Sen. Ted Cruz plans an aggressive push to impose a moratorium on transferring detainees out of the prison camp at Guantánamo Bay, Cuba.
Asked about the possibility of trying to attach his six month delay in additional transfers out of the detention facility to an upcoming appropriations bill, the Texas Republican said he would explore every option.
"We will attempt to use all procedural tools to advance the bill," Cruz said. "I think putting a halt to releasing terrorists from Guantánamo while there is time to assess whether our national security interests are being protected is only prudent, and I hope Congress will step up and exercise its constitutional authority."
The Cruz maneuver comes in the aftermath of the swap of five Taliban officials for Army Sgt. Bowe Bergdahl on May 31. The Obama administration has faced bipartisan criticism for the terms of the deal, as well as the lack of congressional notification pursuant to existing law.
"There are real and serious constitutional arguments that can be raised about the statute Congress passed requiring Congressional notification, but the administration has not treated this issue with the seriousness that is appropriate. Indeed, one of the most troubling aspects of this is the cavalier aspect with which this administration just ignores statutes," Cruz said.
Speaker John A. Boehner, R-Ohio, said Tuesday that the White House justification for the lack of notice was "just not true." The new legislation contains waiver provisions, but it's unclear whether any congressionally-mandated moratorium would be deemed to infringe on the powers of the commander-in-chief anyway.
"As the legislation is drafted, it's simply a six-month pause to allow time for consideration," Cruz said. "The legislation has within it a provision for a congressional waiver if there are exigent circumstances in those six months that are compelling. The president can go to Congress and seek a waiver from that."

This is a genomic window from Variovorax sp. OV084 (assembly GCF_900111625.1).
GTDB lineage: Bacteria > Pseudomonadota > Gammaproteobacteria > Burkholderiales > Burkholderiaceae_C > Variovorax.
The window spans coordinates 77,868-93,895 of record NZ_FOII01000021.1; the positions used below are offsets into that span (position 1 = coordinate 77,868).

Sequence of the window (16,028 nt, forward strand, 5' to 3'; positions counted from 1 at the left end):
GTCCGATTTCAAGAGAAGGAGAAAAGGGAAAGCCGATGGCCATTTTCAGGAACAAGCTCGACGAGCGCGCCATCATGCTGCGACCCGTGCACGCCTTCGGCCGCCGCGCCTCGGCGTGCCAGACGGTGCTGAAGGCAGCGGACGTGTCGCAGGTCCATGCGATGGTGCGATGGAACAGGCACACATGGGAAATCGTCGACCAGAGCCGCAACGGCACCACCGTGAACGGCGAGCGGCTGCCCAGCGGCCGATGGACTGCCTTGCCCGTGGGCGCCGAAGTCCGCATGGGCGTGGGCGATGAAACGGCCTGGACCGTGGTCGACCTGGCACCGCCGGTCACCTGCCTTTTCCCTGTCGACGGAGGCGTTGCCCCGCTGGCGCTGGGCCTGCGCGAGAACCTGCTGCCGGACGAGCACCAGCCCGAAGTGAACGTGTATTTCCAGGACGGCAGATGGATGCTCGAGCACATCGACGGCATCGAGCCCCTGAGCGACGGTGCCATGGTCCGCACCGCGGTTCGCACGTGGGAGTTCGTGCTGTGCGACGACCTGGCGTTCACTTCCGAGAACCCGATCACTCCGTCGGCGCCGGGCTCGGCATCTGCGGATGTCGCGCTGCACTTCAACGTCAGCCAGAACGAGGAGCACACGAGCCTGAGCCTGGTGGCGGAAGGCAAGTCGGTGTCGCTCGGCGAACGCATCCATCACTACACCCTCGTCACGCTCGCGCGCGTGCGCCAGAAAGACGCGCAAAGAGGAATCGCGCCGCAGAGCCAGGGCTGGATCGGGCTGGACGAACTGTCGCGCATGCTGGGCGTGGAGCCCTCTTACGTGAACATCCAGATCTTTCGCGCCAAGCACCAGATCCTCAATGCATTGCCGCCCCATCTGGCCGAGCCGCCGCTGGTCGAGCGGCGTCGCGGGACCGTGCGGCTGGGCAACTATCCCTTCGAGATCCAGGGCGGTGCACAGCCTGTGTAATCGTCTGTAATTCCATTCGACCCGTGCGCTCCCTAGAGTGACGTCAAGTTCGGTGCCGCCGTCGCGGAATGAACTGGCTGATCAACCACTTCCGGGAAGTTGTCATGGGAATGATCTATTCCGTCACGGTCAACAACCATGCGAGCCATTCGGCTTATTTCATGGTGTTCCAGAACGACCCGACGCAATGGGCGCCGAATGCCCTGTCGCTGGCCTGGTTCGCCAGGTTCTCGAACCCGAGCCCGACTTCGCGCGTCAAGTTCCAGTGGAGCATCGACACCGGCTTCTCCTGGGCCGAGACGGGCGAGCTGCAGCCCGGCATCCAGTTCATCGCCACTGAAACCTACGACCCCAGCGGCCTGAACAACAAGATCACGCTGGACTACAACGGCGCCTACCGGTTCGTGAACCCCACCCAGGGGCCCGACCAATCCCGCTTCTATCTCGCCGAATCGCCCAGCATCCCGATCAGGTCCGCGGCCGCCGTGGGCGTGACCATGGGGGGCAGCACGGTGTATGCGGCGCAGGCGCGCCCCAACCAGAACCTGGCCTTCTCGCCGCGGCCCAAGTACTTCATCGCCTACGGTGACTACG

Cruz made his comments to reporters gathered after a closed Senate Armed Services briefing on the Bergdahl matter.
Chairman Carl Levin, D-Mich., said he would oppose the Cruz effort and similar endeavors.
"When your top uniform officers support this kind of a transfer to get their people back, I'm not willing to legislate and put Congress to say that they should never do this. I'm not willing to say that if they believe that their military requirements and ethos lead to this kind of conclusion," Levin said. "So I would not support that."
Democratic Sen. Joe Manchin III also continued to express concern after the briefing, which is just the latest in a series about the Bergdahl deal .
"In my mind, it's still a bad deal. I can't explain it back home to my fellow West Virginians," the West Virginian said. "The bottom line is, is why all of a sudden five at one time? Why keep them for this long and now they don't become a threat to the United States of America?"
Despite all else, "It still doesn't justify [a swap for] five of the most notorious people we've had for 10 years,” Manchin said. "If they were that important for us to keep them that long then to believe that all of the sudden all five are okay to be released?"
Earlier Tuesday Arizona Republican John McCain was asked about the Cruz proposal to bar any prisoner transfers from Guantánamo, but McCain said he hadn't seen it.
Sen. James M. Inhofe, R-Okla., the ranking member on the Armed Services Committee, was among members who continue to believe the Taliban members involved in the exchange could return to the fight.
"I have every reason to believe if they want to go back to the fight they will," Inhofe said. "Judging from their backgrounds I think they will go back to the fight."
But Levin has come down squarely in support of the deal, citing views of military brass.
"When the chairman of the Joint Chiefs and vice chairman of the Joint Chiefs tell me as chairman of the Armed Services Committee and try to tell the public that they very much supported this deal despite the fact that they knew that Bergdahl had left his unit. And despite the fact they knew these five Taliban were bad guys," Levin said. "They still supported this under their ethos. That has a big impact on me so I am very much guided by their judgment."
Humberto Sanchez and Bridget Bowman contributed to this report.